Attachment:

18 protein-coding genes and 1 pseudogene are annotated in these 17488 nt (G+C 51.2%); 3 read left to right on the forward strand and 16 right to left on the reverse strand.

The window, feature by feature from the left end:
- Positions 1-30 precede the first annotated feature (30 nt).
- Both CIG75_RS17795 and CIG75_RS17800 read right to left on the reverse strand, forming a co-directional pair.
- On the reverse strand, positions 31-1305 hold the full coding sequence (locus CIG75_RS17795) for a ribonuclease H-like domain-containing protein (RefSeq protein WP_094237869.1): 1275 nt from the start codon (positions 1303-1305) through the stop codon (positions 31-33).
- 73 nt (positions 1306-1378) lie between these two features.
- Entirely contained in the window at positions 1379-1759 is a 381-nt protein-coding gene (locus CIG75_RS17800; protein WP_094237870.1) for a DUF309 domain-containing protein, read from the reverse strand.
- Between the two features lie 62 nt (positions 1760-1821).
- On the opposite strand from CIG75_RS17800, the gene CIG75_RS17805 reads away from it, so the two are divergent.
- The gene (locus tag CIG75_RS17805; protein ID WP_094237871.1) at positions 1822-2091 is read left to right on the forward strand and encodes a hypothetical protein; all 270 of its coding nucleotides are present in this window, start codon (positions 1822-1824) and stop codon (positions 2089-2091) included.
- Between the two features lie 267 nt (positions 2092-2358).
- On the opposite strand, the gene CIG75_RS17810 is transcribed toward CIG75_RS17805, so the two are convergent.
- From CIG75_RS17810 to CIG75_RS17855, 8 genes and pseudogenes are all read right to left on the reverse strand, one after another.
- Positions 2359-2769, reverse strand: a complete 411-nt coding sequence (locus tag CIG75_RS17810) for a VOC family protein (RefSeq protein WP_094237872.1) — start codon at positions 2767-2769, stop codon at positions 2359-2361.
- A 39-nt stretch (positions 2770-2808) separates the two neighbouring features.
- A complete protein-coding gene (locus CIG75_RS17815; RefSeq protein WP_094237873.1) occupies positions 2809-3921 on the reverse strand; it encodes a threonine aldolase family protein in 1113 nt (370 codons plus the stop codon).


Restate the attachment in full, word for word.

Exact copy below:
18 protein-coding genes and 1 pseudogene are annotated in these 17488 nt (G+C 51.2%); 3 read left to right on the forward strand and 16 right to left on the reverse strand.

The window, feature by feature from the left end:
- Positions 1-30 precede the first annotated feature (30 nt).
- Both CIG75_RS17795 and CIG75_RS17800 read right to left on the reverse strand, forming a co-directional pair.
- On the reverse strand, positions 31-1305 hold the full coding sequence (locus CIG75_RS17795) for a ribonuclease H-like domain-containing protein (RefSeq protein WP_094237869.1): 1275 nt from the start codon (positions 1303-1305) through the stop codon (positions 31-33).
- 73 nt (positions 1306-1378) lie between these two features.
- Entirely contained in the window at positions 1379-1759 is a 381-nt protein-coding gene (locus CIG75_RS17800; protein WP_094237870.1) for a DUF309 domain-containing protein, read from the reverse strand.
- Between the two features lie 62 nt (positions 1760-1821).
- On the opposite strand from CIG75_RS17800, the gene CIG75_RS17805 reads away from it, so the two are divergent.
- The gene (locus tag CIG75_RS17805; protein ID WP_094237871.1) at positions 1822-2091 is read left to right on the forward strand and encodes a hypothetical protein; all 270 of its coding nucleotides are present in this window, start codon (positions 1822-1824) and stop codon (positions 2089-2091) included.
- Between the two features lie 267 nt (positions 2092-2358).
- On the opposite strand, the gene CIG75_RS17810 is transcribed toward CIG75_RS17805, so the two are convergent.
- From CIG75_RS17810 to CIG75_RS17855, 8 genes and pseudogenes are all read right to left on the reverse strand, one after another.
- Positions 2359-2769, reverse strand: a complete 411-nt coding sequence (locus tag CIG75_RS17810) for a VOC family protein (RefSeq protein WP_094237872.1) — start codon at positions 2767-2769, stop codon at positions 2359-2361.
- A 39-nt stretch (positions 2770-2808) separates the two neighbouring features.
- A complete protein-coding gene (locus CIG75_RS17815; RefSeq protein WP_094237873.1) occupies positions 2809-3921 on the reverse strand; it encodes a threonine aldolase family protein in 1113 nt (370 codons plus the stop codon).